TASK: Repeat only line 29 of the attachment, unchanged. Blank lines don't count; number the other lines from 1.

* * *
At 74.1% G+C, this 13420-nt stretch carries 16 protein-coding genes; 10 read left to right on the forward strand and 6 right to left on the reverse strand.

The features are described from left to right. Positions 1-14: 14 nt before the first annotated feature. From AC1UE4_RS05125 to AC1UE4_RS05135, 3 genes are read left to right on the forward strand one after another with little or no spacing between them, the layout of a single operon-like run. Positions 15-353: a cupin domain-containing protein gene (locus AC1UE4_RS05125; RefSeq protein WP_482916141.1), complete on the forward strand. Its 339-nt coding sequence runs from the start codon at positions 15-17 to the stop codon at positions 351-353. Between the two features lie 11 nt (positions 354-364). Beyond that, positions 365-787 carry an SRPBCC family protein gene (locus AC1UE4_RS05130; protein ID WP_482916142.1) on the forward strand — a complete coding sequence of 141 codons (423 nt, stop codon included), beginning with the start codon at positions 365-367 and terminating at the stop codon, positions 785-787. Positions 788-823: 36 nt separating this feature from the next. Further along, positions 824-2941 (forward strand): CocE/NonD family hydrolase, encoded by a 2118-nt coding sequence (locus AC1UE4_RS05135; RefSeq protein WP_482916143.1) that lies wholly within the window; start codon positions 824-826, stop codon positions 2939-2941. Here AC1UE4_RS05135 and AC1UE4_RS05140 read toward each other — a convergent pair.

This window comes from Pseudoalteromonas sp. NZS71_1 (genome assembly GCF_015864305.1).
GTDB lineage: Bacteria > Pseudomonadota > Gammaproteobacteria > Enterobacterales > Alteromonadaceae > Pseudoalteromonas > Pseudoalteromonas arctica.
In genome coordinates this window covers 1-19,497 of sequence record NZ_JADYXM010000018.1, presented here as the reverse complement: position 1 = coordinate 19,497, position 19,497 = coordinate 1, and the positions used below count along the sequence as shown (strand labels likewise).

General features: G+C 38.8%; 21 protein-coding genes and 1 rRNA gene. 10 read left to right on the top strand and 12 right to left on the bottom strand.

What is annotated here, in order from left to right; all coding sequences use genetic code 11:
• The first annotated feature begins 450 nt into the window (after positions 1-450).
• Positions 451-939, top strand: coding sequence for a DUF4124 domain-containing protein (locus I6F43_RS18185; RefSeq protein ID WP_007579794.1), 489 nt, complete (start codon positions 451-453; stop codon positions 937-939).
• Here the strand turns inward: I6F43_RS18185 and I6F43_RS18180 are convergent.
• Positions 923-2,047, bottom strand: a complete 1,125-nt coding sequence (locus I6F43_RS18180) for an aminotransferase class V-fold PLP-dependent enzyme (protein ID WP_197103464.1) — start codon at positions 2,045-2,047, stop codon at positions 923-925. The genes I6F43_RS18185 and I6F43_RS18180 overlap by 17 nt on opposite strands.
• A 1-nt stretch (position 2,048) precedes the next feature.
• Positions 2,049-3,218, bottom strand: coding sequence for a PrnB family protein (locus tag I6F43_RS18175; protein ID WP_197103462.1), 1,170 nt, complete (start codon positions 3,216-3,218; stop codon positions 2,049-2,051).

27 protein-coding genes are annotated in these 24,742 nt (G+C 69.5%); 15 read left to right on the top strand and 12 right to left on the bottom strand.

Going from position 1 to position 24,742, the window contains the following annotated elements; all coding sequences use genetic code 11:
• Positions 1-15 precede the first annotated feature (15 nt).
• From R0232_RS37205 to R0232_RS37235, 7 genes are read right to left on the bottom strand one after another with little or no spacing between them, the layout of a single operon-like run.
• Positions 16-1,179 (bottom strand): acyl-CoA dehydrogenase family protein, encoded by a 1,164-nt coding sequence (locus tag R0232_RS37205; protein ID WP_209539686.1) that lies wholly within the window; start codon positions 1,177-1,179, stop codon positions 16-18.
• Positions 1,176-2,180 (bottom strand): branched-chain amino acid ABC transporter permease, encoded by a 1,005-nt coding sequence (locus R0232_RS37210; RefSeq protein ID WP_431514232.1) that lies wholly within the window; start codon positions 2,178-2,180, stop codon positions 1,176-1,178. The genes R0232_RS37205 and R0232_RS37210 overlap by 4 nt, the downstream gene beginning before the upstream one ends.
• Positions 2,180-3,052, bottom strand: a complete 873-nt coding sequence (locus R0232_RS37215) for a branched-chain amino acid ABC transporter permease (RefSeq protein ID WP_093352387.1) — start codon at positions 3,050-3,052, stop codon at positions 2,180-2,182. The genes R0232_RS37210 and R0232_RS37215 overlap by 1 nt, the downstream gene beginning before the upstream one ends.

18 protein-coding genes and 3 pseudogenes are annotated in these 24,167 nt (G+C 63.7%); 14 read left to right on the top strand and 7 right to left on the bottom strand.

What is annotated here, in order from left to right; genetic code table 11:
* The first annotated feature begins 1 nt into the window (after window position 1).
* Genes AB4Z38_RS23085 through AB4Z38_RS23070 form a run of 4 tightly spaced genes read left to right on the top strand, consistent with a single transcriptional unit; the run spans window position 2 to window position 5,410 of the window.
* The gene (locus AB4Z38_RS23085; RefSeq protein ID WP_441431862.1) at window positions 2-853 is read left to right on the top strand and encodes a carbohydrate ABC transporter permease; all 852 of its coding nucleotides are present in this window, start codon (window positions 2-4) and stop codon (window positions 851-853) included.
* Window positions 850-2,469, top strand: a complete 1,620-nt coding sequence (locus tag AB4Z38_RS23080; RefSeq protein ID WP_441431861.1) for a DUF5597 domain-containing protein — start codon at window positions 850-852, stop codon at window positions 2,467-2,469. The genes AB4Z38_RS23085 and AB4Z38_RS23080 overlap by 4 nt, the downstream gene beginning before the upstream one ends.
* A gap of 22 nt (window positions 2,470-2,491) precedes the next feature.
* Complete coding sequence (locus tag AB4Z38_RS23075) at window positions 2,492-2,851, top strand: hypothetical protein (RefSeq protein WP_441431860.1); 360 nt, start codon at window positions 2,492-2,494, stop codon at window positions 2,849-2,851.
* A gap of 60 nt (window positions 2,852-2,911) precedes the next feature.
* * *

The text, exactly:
* A gap of 60 nt (window positions 2,852-2,911) precedes the next feature.